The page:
Tuesday, July 12, 2016



(BkMk Press, Kansas City, MO, 2015)

This collection brings us a teacher who interweaves literature into the lives of her pupils in a unique and inspiring way. Wendy Barkers keen eye for detail results in one of the most exciting and original poetry collections I have read for a long time.

From the title of the very first poem “I Hate Telling People I Teach English” I was hooked, reminded of how every profession has its pitfalls—the doctor who can never attend a party without someone wanting a medical diagnosis, the lawyer next door who becomes a butt for all grievances—and so to the honest English Teacher whose never “been quick enough to fudge” or invent some obscure title for herself to avoid being asked to look over someones  lifes work, or when admitting she writes poetry gets the response “Ah, fluffy stuff” or “I hated Englishall that grammar”.  Even in a hospital waiting room, a GPs surgery, or with mouth locked open in a dentist’s chair.

But in a positive way this only goes to prove the power of literature or the desires of all people to get their stories out there and to lift their ordinary lives into the extraordinary.

As a child it was my mother who brought the world of poetry to the kitchen table and made me realise how important it is to have someone in your life to hand you this most precious gift—I would have loved this to have been carried into my schooling and to have found a teacher like Wendy Barker who would have brought me Emily Dickinson “hovering at the ceilings buzzing lights … like an unfamiliar freckled moth” or a “slip of thread lifted by the wind”. A teacher who made me question more my love affairs with the 19th century heroines in their whale-boned corsets inside which so much was hidden and “begin to growl” at the predictability within those pages—thinking that the only way out was a happy ending, a squashing of free spirits—a teacher who made me question and move on to a much more comfortable era for women.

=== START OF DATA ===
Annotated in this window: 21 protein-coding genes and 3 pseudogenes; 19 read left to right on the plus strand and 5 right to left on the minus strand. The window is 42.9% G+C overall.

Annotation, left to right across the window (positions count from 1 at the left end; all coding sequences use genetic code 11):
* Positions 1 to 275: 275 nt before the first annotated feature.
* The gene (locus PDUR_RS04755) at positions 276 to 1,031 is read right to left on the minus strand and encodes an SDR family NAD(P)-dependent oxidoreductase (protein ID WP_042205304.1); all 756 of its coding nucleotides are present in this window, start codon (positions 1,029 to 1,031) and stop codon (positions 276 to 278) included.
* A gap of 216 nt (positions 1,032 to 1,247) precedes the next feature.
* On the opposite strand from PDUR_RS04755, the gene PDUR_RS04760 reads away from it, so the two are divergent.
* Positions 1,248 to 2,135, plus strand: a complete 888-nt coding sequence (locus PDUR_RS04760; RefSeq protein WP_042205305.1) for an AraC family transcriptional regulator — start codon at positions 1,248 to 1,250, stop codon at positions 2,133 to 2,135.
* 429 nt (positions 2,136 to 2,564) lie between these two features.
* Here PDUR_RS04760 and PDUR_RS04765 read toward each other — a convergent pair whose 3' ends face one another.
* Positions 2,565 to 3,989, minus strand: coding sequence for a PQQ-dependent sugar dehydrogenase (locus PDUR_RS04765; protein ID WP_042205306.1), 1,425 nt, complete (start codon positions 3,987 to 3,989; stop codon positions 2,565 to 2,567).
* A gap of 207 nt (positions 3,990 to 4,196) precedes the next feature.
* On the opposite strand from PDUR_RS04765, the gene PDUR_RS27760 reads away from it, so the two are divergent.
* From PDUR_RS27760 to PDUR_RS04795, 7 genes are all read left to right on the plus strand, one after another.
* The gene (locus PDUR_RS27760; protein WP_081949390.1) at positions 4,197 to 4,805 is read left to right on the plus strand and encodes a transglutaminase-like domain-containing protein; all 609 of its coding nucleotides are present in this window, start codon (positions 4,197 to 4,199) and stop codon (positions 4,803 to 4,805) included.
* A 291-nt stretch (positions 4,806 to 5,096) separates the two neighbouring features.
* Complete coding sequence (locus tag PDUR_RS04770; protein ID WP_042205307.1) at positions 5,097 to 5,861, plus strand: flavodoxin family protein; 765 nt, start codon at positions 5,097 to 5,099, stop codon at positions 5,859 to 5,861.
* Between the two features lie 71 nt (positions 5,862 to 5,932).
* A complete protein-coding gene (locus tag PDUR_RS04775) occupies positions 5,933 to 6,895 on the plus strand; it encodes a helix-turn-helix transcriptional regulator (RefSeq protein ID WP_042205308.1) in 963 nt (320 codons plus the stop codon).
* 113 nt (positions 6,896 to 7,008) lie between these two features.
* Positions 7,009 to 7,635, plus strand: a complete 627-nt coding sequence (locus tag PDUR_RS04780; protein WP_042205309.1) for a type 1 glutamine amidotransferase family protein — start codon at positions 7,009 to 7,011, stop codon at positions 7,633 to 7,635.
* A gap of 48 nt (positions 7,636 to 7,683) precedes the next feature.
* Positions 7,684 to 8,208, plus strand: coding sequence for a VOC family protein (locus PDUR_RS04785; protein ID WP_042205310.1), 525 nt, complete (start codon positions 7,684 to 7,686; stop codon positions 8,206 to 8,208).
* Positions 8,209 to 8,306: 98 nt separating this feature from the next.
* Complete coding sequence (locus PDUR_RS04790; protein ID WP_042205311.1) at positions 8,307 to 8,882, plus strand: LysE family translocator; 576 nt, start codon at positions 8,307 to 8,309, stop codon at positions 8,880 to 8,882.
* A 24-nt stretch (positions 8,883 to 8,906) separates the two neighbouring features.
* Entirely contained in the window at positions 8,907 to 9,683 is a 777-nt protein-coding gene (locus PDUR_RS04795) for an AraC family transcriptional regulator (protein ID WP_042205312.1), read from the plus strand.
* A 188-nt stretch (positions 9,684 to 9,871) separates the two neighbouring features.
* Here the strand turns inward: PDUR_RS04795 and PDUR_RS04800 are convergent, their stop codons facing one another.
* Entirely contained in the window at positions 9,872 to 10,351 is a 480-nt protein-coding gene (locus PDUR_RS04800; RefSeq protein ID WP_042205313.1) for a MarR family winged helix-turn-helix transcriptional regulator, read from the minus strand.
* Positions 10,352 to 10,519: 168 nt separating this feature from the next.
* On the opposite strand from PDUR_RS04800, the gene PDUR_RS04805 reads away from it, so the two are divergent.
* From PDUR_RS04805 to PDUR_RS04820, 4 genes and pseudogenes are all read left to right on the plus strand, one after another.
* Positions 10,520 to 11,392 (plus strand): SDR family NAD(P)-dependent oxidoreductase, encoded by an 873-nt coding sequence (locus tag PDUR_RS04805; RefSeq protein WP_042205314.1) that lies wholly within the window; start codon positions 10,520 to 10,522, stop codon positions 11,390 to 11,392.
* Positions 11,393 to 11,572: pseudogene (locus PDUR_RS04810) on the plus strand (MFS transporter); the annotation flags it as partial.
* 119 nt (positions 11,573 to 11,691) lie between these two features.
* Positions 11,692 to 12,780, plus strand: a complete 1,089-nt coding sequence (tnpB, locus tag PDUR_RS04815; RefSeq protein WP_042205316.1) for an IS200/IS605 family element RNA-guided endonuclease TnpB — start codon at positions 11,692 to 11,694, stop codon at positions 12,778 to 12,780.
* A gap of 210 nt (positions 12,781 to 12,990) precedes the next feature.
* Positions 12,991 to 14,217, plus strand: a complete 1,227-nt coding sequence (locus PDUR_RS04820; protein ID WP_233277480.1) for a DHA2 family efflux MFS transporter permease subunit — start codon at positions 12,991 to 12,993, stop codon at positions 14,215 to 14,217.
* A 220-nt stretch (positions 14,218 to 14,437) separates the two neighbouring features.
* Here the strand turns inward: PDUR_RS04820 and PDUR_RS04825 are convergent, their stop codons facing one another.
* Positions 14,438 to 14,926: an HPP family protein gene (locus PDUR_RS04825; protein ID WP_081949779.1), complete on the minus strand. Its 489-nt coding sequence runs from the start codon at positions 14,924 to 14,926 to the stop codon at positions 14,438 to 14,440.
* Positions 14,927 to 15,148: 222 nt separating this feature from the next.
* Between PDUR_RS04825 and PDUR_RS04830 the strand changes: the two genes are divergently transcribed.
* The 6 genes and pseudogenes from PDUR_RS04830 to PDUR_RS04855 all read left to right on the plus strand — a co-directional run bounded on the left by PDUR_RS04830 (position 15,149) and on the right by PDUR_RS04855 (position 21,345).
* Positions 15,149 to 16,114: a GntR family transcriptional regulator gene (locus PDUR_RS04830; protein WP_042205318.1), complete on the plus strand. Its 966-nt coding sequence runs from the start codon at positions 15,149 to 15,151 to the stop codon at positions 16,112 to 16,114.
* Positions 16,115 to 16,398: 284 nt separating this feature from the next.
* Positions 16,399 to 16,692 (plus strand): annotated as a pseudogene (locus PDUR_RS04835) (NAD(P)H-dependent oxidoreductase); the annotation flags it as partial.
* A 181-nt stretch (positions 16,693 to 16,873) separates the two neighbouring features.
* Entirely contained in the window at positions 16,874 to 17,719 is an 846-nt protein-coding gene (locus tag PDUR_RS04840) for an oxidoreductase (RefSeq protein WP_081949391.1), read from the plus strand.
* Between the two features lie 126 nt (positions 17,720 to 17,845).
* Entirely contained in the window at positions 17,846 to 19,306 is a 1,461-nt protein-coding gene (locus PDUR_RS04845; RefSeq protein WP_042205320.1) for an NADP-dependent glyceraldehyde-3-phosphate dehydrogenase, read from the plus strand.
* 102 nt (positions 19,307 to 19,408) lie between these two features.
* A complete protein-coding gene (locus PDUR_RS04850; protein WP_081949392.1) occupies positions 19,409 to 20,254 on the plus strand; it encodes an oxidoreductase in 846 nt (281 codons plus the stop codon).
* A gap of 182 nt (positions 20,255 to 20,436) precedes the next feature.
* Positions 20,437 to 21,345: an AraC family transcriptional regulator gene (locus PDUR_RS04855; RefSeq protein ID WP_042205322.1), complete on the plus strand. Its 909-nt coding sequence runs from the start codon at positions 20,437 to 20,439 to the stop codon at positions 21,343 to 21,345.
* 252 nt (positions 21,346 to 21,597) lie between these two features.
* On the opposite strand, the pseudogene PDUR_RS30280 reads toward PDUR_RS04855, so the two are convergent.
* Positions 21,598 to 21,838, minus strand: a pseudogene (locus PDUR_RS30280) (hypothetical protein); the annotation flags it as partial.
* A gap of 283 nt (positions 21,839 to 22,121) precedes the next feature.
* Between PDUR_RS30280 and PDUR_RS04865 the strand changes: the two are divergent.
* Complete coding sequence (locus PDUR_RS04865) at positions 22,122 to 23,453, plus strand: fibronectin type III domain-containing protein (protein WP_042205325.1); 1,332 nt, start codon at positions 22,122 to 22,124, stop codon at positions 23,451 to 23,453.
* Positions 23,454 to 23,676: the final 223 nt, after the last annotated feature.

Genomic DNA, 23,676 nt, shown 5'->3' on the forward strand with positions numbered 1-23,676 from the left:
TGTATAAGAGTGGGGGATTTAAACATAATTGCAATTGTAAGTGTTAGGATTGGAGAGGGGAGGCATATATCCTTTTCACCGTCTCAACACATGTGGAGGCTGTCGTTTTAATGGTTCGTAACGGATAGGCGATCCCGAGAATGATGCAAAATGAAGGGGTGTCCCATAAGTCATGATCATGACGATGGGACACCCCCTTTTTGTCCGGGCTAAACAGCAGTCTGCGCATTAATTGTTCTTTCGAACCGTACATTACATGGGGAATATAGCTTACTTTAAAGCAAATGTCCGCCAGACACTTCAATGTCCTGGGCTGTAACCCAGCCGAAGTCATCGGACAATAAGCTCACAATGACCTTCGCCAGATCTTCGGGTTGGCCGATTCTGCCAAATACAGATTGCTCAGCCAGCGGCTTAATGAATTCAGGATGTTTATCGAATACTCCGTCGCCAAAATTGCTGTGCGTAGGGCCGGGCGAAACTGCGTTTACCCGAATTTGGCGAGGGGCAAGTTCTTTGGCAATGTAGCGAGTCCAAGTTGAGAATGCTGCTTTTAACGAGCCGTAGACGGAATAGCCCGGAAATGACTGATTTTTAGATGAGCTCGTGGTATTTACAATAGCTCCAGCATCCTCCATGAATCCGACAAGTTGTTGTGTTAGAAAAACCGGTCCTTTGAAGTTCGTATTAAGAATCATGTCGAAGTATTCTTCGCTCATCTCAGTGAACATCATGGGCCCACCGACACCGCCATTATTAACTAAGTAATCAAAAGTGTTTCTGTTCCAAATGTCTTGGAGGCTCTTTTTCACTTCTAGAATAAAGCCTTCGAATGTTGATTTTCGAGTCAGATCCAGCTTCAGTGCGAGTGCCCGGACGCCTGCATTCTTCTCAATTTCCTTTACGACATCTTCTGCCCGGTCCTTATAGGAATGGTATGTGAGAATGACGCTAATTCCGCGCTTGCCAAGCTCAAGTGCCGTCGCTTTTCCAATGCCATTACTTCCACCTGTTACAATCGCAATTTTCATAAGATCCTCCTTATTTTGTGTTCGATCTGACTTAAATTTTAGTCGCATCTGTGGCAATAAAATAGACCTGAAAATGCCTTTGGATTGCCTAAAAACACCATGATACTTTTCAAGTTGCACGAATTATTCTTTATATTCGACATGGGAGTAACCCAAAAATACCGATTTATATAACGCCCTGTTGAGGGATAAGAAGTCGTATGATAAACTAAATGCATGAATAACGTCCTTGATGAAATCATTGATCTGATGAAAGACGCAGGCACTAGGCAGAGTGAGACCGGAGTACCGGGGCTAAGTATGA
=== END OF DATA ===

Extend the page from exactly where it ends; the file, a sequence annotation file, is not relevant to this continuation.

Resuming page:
When pupil Gary asks “Will we ever read any normal people in this class”  the teacher quips “No, of course not” before we are lead into Uncle Walts Song of Myself:

celebrating our “respiration and inspiration” travelling along
with the voices of sailors, prostitutes, presidents and tree-toads,
in sync with the poets vision. No-one,
this time – not even Gary – grumbled about
Whitmans disgusting ego, and yet when we came to the place
where God is “a loving bedfellow”
who leaves “baskets covered with white towels
bulging their house with their plenty,” I was the one who
wanted to stop.

(from Books, Bath Towels and Beyond)

This is no ordinary teacher/pupil relationship; it is so much more than that. Her pupils become the poems and poems the pupils—and at no time does she spare herself the confessional, the power of literature to take us down paths long hidden in ourselves—our furies, our weaknesses, our passions—it is almost like being in that classroom ourselves re-living sorrows, joys, failings, questioning ourselves as in “Trying to Launch Passage to India” as it tries to come to terms with racism, language, acceptance and identity— “what happened in the Malabar caves?” —the uncertainty of who we are, what we believe and how quickly we can change.

By the end of the semester “it feels like layers of skin being peeled” as the teacher wants to say Keep in touch, dont get lostbut fearing it maybe herself she is losing - and that is the culmination of her involvement, the power of the literature she is teaching and the knowledge that maybe peoples lives will be changed because of this.

Who could leave this book without Robert Frost—how one little word from one pupil— “lovely” —sets off a myriad of mixed emotions in the teacher: memories of the death of her father and how he had asked her to recite “Stopping by the Woods” as he lay on his deathbed. And when the class recites it, no one wants to speak or leave until she has to tell them to go, that it is past time for dinner and “all the nagging promises waiting for them to keep”.

I left this book feeling the same, searching for the truth deep inside myself, determined to read more poetry, to find new paths—this collection is a seminar in itself—who needs the classroom—Wendy Barker, the teacher, is in every page.


Valerie Morton is a UK based poet whose work has appeared in a number of magazines and anthologies. She has an Open University degree including Creative Writing which she taught at a mental health charity.  A member of Ver Poets, she hosts workshops at her home and from January 2016 has been Poet in Residence at the Clinton-Baker Pinetum in Hertfordshire.  Her first collection Mango Tree was published by Indigo DreamsPublishing in 2013 and her second Handprints in 2015 by the same publisher. 

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